Type of Document Master's Thesis Author Howard III, Joseph S. Author's Email Address firstname.lastname@example.org URN etd-060299-183959 Title Improved Methods for Modeling Dynamic Stage Characteristics Degree Master of Science Department Mechanical Engineering Advisory Committee
Advisor Name Title O'Brien, Walter F. Jr. Committee Chair Dancey, Clinton L. Committee Member King, Peter S. Committee Member Keywords
Date of Defense 1999-04-26 Availability unrestricted Abstract
An analytical investigation of dynamic compressor characteristics was conducted with the goal to make fundamental improvements in the modeling of dynamic compressor stage characteristics. It was determined that present state-of-the-art in modeling dynamic compressor stage characteristics is the use of steady-state characteristics derived from flow model calculations, with first-order time lag response functions applied to account for dynamic departures from the steady and quasi-steady performance predictions.
This investigation developed a blade frequency response function (FRF) method for describing the dynamic blade response. Once the frequency response function of a blade row has been determined, any time or spatially dependent, non-uniform flow can be applied and the model will predict the dynamic blade response.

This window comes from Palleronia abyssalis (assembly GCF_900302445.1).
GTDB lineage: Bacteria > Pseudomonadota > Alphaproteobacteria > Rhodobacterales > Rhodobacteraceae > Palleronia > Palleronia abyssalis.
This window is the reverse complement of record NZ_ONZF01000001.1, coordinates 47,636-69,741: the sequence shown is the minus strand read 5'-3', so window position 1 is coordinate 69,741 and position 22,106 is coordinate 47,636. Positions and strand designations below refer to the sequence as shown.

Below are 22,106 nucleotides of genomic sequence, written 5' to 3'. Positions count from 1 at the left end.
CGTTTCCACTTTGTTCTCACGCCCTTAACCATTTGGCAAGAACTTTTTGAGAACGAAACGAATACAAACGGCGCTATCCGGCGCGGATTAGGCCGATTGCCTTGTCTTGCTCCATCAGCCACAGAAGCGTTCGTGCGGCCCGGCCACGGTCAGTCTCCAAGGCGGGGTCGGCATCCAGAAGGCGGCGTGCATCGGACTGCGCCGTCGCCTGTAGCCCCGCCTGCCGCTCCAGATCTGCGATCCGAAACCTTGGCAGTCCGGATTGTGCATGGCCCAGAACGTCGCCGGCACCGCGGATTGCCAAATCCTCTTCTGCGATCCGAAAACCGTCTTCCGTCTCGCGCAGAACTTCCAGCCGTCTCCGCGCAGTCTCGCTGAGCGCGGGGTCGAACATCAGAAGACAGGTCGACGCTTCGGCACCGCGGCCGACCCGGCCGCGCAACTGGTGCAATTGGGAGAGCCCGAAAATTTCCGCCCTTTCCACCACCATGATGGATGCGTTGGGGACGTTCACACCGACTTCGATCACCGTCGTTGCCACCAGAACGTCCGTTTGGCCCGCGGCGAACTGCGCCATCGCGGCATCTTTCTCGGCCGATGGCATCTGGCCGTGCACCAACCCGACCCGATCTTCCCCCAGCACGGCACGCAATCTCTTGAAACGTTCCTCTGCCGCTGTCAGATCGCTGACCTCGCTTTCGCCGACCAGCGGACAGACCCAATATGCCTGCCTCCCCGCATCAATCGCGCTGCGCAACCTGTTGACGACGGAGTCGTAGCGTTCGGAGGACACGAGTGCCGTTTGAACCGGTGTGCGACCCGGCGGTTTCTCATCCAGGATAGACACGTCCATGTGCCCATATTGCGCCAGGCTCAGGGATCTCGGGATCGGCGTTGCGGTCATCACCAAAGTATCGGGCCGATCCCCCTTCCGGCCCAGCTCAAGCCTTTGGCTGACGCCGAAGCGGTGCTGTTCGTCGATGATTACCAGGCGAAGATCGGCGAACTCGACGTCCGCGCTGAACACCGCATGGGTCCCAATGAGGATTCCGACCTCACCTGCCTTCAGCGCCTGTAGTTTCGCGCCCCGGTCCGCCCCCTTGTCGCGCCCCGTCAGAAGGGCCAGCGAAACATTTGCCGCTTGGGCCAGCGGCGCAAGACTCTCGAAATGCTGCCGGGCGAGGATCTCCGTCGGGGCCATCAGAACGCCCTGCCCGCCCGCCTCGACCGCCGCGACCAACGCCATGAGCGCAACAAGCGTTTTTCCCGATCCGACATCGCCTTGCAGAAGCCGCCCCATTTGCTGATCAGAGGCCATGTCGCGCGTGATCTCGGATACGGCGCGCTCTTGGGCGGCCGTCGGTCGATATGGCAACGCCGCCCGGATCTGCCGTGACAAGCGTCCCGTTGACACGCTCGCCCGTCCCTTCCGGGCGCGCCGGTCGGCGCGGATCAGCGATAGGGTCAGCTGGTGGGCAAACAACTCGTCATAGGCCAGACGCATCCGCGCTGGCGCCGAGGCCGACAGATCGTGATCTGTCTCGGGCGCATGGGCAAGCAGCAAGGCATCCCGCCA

The first step of this research was to develop FRFs based on first-order lag equations and to test the method using these simple transfer functions. The next step was to develop FRFs based on a dynamic blade lift model for a simple, idealized compressor blade row model. It was found that chord length has a strong influence on the FRF, which is related to the fluid transport time through the blade passage. The final step was to incorporate experimental data obtained from a study of dynamic wake response of an isolated rotor. It was assumed that the wake response was well correlated with the dynamic lift response of a blade row.
It was found that aerodynamic loading, distortion strength, and span position all influence the frequency response functions, which differ greatly from simple first-order lag equations. It was determined that a number of FRFs are needed to describe the dynamic blade response accurately.
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